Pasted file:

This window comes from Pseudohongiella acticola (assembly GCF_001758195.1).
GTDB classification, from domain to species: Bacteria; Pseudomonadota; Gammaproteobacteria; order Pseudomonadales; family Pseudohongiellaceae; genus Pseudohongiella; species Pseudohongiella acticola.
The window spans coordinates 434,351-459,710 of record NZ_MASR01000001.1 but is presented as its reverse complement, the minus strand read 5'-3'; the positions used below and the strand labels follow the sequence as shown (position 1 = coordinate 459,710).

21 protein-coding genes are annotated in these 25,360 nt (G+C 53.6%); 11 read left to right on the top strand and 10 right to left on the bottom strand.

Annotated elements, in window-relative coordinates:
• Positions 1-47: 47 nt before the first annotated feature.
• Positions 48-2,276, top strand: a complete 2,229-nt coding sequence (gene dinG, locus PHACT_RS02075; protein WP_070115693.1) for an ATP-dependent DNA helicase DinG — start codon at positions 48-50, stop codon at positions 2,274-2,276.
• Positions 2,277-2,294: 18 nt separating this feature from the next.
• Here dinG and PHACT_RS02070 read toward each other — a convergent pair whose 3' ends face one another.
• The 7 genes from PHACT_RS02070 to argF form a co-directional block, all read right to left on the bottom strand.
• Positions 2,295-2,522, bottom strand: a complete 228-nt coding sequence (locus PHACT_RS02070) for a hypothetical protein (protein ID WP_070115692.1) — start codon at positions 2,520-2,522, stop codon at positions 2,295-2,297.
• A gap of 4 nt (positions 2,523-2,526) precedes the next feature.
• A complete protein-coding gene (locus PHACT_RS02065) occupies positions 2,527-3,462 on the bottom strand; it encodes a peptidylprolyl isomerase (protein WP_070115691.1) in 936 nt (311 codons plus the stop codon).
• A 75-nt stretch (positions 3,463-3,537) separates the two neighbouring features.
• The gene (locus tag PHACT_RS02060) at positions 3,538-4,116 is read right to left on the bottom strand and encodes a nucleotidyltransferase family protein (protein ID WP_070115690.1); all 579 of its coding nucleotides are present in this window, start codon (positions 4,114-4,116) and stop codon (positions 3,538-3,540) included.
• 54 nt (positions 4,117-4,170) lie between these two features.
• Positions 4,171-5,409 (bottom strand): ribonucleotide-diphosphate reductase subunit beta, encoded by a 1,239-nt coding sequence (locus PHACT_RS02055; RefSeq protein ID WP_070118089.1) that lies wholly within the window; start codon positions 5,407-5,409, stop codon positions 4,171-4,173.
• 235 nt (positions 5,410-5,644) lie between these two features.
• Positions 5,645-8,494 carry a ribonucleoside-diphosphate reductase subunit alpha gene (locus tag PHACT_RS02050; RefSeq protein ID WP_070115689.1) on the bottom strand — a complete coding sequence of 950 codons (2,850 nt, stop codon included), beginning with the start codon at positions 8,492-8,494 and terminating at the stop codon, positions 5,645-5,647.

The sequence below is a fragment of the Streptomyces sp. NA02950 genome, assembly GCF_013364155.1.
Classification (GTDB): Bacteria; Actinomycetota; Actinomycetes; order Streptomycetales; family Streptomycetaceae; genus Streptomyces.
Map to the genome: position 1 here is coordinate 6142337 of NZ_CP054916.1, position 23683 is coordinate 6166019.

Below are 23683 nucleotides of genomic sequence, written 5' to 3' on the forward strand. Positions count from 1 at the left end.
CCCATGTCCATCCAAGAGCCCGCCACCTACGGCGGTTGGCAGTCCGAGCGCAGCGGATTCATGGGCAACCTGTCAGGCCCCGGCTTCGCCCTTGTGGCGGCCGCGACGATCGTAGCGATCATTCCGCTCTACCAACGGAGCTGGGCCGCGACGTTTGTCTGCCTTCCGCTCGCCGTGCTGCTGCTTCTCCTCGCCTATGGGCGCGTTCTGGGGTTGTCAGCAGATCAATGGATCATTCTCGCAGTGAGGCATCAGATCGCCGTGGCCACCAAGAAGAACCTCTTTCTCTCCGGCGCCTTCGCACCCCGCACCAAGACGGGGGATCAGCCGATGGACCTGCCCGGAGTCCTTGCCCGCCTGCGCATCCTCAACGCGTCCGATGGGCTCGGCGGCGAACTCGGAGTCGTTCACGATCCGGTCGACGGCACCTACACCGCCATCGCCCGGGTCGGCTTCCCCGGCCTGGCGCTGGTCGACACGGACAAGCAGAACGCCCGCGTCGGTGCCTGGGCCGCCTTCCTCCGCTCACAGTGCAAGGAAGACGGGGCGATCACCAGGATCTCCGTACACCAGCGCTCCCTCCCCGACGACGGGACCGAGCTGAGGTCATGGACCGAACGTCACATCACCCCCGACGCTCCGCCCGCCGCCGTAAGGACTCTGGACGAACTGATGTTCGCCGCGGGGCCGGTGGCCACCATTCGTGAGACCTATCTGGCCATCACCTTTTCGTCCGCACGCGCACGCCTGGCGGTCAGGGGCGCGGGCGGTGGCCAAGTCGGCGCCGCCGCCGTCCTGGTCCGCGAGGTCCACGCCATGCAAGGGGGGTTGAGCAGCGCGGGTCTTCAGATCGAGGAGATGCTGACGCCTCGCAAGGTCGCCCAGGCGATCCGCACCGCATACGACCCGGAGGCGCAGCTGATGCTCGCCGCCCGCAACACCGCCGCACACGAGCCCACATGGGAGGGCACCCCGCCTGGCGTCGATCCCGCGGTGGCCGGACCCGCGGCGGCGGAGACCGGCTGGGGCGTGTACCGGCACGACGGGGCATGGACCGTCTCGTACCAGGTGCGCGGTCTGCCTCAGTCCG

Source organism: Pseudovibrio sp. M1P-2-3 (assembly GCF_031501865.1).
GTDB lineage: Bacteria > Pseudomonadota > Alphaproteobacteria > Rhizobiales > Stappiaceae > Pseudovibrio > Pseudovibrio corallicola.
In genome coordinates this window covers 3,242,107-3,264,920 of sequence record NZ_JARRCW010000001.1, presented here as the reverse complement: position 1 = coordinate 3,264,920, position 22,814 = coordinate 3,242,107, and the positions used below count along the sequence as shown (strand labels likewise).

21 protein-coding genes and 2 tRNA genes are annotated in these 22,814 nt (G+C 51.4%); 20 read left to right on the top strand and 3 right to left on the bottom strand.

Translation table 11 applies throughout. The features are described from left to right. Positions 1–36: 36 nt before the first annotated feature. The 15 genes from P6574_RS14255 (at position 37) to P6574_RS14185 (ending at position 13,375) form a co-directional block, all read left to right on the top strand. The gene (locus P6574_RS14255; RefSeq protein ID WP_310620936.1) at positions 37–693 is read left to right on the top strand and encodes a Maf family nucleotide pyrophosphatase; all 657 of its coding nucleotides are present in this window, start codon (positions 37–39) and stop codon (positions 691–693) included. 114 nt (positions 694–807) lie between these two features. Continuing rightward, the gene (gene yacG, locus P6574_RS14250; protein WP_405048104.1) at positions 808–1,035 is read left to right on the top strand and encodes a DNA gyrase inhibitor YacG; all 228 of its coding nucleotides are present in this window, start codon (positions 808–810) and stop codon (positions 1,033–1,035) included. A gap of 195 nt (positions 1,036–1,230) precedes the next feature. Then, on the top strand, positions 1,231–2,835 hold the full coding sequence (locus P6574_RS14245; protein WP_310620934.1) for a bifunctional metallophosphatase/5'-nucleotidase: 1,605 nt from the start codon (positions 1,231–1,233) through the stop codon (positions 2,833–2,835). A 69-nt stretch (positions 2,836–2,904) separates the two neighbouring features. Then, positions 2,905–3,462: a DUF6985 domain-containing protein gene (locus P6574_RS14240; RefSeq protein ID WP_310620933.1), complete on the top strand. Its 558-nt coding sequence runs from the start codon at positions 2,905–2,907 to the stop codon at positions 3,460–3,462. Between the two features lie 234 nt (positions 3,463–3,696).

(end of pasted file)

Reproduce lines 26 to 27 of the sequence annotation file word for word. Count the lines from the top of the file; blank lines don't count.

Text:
GTDB lineage: Bacteria > Pseudomonadota > Alphaproteobacteria > Rhizobiales > Stappiaceae > Pseudovibrio > Pseudovibrio corallicola.
In genome coordinates this window covers 3,242,107-3,264,920 of sequence record NZ_JARRCW010000001.1, presented here as the reverse complement: position 1 = coordinate 3,264,920, position 22,814 = coordinate 3,242,107, and the positions used below count along the sequence as shown (strand labels likewise).